Epic 990 Review & Build from Snowman Custom Rod Works

Up until fairly recently the idea of a 9 weight, 9 foot, 4 piece fiberglass fly rod would have been pooh-poohed by those that thought they knew a little,  or even a lot about fly rod construction.

A glass rod sporting those spec's might conjure up images of a very heavy, very slow stick with a butt diameter about the same size as your thumb - And Historically this might have been true, hell we had a few doubts ourselves.

The Epic 990 blank is actually very quick, very responsive, light  and incredibly tough - much tougher than a graphite stick of equivalent weight. 

You see, we actually did "reinvent fiberglass" 

So, Zeb over at Snowman Custom Rod Works has been building on one of our Epic 990's for Cameron Mortenson at the Fiberglass Manifesto.

We've been following the build process with great interest and now the blue beast is complete here's Zeb's review of the blank, and a detailed description of  what the build entailed!

This is the most comprehensive and precise build I've seen, ever - and the result. Nothing short of Incredible.

Superb job Zeb, thank you. We're blown away!

Join Zeb on Facebook for see more stunning builds


Epic 990 Review from Snowman Custom Rod Works

The 990 is remarkable, the diameters are comparable to a 85% of the graphite rods on the market. With the exception of the rods utilizing nano strand composites and rods that employ advanced resins. The flags which are visible in the transparent So Blue are crisply cut and display proper orientation. It's the stupid little things that show quality even prior to the spining process 

The bend profile is the real stunner. It is as described "fast glass" not modern day graphite rebar. I like this notion considering Andrea and I do a lot of New York salmon/lake browns/steelhead which can be small water requiring roll cast and single hand spey. The latest and greatest high modulus graphite from brand x,y, and z is not geared towards this scenario. It favors the large water aerialized line casters who need to power thru wind. 

Backbone it has plenty. It was initially my fear this would be a cork flex blank. Very wrong, it flexes from about the tip to a third of the way down. It has reserve power to turn big fish, and throw huge meaty flies. 

To recap this thing is rock solid rod.  Anyone who is looking for a heavy line rod that with feel and sensitivity this is a serious contender. Whether it is graphite or glass, this rod will compete with the best of the best 9wts and very user friendly from what little casting I did on it. 

The Build Notes

"I am really impressed with the Epic 990 profile. It seems like nobody builds a high weight rod for small water 30 pound king salmon. This profile would be ideal. I often find myself caught up in powerful seven and higher weight rods that can generate more line speed than Indiana Jones whip, but has the feel of construction grade rebar. This rod is a mix of both and it's performance is STUNNING.

A couple notes on the build I will likely forget in the rush to overnight this down on Wednesday.

I built this rod saltwater safe. I created stops on the male side of the sleeve over to butt tight against the female to block possible saltwater creep. It gives a finished look but it keeps caustic water out.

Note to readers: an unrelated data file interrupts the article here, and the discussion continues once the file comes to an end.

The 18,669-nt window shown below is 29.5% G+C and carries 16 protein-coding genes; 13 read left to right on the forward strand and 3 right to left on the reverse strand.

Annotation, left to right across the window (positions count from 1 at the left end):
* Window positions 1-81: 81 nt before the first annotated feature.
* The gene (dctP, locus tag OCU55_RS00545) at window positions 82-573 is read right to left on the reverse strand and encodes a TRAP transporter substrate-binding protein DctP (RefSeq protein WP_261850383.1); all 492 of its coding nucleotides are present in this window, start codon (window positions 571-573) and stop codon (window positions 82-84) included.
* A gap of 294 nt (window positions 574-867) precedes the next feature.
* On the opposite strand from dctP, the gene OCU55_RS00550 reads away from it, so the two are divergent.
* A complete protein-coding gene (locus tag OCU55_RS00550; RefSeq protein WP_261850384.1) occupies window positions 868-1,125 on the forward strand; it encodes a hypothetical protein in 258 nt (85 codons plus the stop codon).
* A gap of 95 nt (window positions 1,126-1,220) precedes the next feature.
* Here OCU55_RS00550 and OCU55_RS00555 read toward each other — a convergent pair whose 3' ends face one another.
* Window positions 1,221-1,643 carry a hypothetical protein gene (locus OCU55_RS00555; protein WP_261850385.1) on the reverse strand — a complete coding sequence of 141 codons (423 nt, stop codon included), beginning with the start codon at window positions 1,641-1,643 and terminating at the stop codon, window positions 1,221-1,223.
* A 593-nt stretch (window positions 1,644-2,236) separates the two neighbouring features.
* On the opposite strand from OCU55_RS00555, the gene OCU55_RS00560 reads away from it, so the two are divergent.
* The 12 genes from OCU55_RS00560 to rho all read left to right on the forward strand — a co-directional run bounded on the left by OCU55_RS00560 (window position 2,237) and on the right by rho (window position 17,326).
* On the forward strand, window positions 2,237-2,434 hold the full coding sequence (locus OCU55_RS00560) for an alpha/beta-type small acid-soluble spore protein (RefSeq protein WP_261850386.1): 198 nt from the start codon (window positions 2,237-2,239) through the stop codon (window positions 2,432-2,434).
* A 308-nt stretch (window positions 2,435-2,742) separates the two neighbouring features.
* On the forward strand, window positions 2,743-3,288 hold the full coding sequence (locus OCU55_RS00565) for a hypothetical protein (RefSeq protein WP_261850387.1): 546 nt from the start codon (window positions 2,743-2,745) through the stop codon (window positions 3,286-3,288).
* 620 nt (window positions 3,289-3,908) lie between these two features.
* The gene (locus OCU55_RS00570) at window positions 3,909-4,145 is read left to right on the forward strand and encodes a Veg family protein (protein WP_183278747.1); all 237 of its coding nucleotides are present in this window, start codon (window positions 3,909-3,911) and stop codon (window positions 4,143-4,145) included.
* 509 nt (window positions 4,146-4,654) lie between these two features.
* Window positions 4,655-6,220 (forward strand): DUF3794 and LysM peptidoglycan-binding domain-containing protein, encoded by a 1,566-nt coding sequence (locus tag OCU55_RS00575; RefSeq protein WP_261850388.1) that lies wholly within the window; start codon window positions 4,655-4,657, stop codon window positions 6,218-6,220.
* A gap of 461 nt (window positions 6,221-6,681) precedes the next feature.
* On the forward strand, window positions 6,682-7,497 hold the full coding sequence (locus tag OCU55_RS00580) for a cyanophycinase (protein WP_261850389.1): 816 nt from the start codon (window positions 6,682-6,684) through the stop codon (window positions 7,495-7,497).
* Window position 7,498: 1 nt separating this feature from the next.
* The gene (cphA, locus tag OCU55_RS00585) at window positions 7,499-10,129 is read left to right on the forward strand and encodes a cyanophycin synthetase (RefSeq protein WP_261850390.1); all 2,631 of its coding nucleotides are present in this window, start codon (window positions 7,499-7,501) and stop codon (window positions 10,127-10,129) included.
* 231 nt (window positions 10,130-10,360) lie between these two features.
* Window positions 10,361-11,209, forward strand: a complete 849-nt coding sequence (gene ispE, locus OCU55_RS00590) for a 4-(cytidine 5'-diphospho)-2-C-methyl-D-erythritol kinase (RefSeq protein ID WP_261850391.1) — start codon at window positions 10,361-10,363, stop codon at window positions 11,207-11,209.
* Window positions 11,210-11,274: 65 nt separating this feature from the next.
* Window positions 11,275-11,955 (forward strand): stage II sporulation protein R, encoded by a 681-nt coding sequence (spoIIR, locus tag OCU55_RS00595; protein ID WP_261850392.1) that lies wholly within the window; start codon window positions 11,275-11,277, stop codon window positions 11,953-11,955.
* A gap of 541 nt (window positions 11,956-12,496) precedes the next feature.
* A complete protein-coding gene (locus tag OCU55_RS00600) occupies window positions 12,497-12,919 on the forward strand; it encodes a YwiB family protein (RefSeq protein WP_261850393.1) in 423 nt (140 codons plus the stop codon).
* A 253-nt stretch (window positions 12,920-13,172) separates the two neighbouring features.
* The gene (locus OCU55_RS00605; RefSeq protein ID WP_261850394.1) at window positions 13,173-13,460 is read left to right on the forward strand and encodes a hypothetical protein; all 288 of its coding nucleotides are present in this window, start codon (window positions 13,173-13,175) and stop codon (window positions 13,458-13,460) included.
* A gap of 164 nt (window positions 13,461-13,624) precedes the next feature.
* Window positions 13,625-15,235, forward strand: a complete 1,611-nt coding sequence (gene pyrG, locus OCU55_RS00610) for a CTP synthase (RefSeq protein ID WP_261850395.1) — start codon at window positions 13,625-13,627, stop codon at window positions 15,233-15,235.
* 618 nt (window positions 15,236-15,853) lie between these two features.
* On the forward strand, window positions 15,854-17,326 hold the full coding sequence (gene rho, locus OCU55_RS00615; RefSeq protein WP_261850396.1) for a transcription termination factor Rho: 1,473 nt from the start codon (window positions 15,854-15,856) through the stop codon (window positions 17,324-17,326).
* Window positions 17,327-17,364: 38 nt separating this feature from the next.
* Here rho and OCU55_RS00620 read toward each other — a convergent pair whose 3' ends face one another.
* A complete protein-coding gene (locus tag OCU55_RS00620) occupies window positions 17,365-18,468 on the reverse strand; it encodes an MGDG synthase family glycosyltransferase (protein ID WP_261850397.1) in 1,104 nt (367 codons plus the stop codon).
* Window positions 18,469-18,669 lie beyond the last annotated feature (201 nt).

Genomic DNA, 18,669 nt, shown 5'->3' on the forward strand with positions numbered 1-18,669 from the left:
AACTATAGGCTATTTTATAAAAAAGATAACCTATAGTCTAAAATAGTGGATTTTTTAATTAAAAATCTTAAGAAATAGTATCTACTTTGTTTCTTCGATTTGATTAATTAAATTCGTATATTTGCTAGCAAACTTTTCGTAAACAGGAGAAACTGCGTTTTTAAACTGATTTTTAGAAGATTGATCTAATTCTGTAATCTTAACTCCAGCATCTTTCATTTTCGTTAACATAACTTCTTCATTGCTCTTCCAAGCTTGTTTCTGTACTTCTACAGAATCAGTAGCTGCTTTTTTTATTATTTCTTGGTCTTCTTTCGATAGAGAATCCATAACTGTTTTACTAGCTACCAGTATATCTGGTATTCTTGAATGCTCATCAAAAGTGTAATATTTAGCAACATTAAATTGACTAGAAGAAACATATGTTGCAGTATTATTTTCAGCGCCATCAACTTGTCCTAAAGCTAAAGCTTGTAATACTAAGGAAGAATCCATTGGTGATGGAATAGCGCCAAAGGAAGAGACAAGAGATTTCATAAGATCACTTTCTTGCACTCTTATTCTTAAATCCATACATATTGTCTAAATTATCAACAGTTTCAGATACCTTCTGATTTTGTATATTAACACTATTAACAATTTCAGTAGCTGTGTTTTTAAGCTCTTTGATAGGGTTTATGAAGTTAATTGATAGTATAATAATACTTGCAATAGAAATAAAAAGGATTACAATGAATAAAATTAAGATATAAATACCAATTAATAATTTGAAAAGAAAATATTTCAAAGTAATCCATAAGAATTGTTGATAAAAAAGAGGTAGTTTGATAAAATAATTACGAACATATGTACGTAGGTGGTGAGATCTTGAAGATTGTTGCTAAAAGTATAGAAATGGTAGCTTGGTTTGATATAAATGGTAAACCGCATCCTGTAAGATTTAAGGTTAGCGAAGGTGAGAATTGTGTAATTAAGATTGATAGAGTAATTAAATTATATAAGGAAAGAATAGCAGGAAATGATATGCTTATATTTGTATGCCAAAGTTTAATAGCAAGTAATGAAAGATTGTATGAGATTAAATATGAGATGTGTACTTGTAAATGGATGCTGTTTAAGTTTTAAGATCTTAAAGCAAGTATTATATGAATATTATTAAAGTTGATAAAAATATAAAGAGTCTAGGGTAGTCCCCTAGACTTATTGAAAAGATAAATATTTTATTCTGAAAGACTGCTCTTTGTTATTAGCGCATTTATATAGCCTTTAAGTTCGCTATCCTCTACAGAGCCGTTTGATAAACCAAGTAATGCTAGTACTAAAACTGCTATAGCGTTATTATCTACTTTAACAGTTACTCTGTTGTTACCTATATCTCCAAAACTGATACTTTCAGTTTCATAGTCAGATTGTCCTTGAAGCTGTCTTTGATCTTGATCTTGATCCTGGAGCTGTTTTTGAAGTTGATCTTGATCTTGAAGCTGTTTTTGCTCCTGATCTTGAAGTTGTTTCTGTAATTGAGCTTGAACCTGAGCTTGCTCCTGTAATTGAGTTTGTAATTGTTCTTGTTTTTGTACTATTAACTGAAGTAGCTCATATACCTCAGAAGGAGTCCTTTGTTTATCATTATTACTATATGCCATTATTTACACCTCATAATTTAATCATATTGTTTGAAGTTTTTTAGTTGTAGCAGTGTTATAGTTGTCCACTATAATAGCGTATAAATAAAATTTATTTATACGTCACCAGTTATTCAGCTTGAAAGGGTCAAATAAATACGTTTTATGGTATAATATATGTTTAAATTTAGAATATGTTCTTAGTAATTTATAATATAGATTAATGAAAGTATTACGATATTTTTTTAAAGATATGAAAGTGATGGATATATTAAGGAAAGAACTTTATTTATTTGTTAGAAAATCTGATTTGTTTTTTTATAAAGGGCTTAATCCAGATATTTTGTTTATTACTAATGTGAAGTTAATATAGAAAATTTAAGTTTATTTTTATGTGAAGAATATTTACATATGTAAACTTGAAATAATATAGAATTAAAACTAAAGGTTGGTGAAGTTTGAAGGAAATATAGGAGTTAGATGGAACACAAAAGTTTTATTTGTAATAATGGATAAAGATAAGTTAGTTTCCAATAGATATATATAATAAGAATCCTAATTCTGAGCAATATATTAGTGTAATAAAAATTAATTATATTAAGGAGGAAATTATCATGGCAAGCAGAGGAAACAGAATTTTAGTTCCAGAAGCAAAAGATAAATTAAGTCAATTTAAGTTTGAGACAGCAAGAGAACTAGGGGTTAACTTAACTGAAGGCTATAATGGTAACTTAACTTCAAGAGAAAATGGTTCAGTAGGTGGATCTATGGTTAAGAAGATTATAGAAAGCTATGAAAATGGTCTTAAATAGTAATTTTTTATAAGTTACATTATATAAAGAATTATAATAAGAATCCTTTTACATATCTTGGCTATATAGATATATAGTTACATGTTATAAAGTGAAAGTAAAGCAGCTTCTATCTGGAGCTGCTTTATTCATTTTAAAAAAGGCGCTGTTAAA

I ran the epoxy deep off the edges and out from underneath the thread tents. I don't build freshwater rods this way because its not necessitated by condition. Also I floated the guide and used guide adhesive to create a thin barrier between guide foot and blank. This was in an effort to eliminate any potential for a guide foot to etch the blank where the guide is mounted.

The reel seat hood, cork check, and winding check have all been epoxied in place to eliminate potential entry of saltwater. Also there is a very thin barrier on the inside edge of the hood.

These were the steps I have taken to hopefully eliminate the possibility of saltwater damaging the rod. Fiberglass can rot very easily if there is any scuffs nicks or any site that water can get beyond the epoxy. That's it for saltwater protection.

The basic stuff is the thread. Turquoise mains, royal blue, and basic white silks. I stepped down all the tipping to create a flowing look. I repeated these efforts with the epoxy, thru varying viscosity and coats. At the main 16mm stripper there is over five coats of "thin" and at the tip three coats of water thick epoxy. I signed the rod in a basic white ink.

I used a mutation guide profile with the static placement set at 3/4 pull. So it's geared more towards mild profile lines or shooting style heads in the 35-45' range. The guide placement will show linear characteristics on mid weight fish to slightly bigger, and you will see the line not following the arc of the rod on LARGE fish. This is not uncommon and depends on where the builder sets the static placement on day one of the build.

One note about the guides. Frequently guys have bitched that recoil snakes are loud. They can be dependent on the fly line used. This can be negated with something like slick shooter line dressing. This also will help with some of the gummy worm intermediate lines."


The components. 

  • Lemke seat
  • Undersized handle set
  • Titan striplings guides
  • REC Recoil Snakes
  • Hard chrome large loop tip top. 



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